Housing Policy in the Republic of Korea
Low fertility, an aging population, and sluggish economic growth are driving up housing prices in the Republic of Korea.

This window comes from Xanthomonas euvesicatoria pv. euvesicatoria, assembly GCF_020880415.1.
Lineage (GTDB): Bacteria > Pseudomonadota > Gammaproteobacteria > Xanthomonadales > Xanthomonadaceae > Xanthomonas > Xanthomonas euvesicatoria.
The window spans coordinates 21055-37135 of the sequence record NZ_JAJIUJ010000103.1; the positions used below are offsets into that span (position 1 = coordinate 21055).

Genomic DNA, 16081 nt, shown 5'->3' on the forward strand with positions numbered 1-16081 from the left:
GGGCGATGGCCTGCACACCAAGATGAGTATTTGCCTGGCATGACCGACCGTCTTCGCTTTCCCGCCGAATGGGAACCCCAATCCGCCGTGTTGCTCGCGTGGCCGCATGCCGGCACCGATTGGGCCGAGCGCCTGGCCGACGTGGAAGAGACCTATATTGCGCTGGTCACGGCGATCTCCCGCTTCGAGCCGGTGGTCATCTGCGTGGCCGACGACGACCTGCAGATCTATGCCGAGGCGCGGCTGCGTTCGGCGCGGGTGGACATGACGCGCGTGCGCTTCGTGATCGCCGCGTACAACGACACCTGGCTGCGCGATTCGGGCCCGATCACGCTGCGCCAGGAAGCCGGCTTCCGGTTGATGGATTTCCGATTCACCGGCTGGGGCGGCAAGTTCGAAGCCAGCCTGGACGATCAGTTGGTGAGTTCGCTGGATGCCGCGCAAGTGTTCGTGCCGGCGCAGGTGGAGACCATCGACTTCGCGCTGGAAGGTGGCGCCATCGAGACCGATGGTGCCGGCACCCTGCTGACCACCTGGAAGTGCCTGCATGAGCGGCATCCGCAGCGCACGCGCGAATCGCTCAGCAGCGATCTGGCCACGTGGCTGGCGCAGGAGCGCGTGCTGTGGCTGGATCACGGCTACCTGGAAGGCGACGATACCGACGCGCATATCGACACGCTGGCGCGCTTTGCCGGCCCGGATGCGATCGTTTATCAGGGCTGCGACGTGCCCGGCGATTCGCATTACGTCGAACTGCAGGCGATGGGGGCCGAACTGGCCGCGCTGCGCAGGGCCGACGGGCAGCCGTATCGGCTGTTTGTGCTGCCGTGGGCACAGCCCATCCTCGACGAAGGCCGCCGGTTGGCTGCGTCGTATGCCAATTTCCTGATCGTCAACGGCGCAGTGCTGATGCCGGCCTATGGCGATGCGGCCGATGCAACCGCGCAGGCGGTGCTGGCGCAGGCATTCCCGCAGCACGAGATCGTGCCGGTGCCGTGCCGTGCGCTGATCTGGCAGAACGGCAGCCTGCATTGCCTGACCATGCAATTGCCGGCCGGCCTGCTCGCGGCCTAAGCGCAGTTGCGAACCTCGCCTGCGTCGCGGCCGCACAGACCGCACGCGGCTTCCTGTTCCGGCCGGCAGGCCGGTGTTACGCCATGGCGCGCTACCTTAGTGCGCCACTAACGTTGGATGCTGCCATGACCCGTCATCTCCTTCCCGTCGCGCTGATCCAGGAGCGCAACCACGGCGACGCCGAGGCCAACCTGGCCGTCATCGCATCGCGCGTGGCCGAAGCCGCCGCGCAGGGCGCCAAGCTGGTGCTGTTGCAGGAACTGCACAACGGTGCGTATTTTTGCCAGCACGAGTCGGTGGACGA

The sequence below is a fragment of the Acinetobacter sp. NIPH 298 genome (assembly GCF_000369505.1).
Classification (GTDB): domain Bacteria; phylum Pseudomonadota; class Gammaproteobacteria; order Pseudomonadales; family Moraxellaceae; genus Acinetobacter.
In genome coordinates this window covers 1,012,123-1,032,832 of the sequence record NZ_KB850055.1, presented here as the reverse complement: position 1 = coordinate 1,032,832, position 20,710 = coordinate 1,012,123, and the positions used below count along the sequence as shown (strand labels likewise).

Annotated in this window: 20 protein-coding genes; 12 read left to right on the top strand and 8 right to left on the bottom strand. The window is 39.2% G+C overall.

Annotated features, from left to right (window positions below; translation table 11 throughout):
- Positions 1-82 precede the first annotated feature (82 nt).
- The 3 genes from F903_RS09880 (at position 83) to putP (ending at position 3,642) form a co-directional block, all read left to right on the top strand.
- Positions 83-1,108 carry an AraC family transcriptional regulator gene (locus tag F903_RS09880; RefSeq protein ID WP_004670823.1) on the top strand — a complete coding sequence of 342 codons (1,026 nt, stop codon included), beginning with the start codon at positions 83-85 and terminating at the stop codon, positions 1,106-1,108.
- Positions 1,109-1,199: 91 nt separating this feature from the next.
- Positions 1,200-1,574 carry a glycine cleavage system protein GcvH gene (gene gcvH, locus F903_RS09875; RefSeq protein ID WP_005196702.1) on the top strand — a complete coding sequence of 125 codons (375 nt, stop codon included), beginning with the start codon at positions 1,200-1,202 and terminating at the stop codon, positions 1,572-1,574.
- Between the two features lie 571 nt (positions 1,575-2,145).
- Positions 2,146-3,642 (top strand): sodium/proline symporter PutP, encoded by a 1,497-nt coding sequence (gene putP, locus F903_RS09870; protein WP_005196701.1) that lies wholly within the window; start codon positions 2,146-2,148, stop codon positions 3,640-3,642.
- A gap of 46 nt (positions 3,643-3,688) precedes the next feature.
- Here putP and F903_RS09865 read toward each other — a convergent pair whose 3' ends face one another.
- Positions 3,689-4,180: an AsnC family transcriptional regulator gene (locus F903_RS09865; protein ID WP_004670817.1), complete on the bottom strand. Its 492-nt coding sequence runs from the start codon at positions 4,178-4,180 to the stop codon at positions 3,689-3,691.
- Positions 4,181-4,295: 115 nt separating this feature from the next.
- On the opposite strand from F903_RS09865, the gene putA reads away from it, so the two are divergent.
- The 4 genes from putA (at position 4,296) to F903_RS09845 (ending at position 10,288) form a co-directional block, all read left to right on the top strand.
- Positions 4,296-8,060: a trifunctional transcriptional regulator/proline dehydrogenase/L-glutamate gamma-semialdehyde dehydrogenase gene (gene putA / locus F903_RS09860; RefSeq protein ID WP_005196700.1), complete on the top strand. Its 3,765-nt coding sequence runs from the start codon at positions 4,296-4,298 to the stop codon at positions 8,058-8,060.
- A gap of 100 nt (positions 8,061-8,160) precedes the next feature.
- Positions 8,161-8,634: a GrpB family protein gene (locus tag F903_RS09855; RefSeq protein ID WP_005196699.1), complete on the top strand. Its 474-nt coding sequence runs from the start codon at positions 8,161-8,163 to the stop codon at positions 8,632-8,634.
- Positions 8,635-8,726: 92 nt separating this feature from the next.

This paper evaluates housing policy in the Republic of Korea over the past several decades, describes new challenges arising from the changing environment, and draws lessons for other countries. The most important goals of the housing policy have been to alleviate housing shortages and to stabilize housing prices. To achieve these goals, the government has been engaging the private sector while establishing public sector institutions and legal framework, providing developable land, and allocating housing units to intended target groups. Thanks to the sustained and massive provision of new housing since the 1980s, the country’s absolute housing shortage has been resolved, and overall housing conditions have improved substantially. Since the turn of the new millennium, enhancing the housing welfare of low-income households and the underprivileged has been added to housing policy goals. The supply of public rental housing was increased, and a housing benefit was introduced to address the new policy goal, but more work needs to be done. Today, the Republic of Korea also faces new housing challenges regarding the country’s demographic and socioeconomic changes.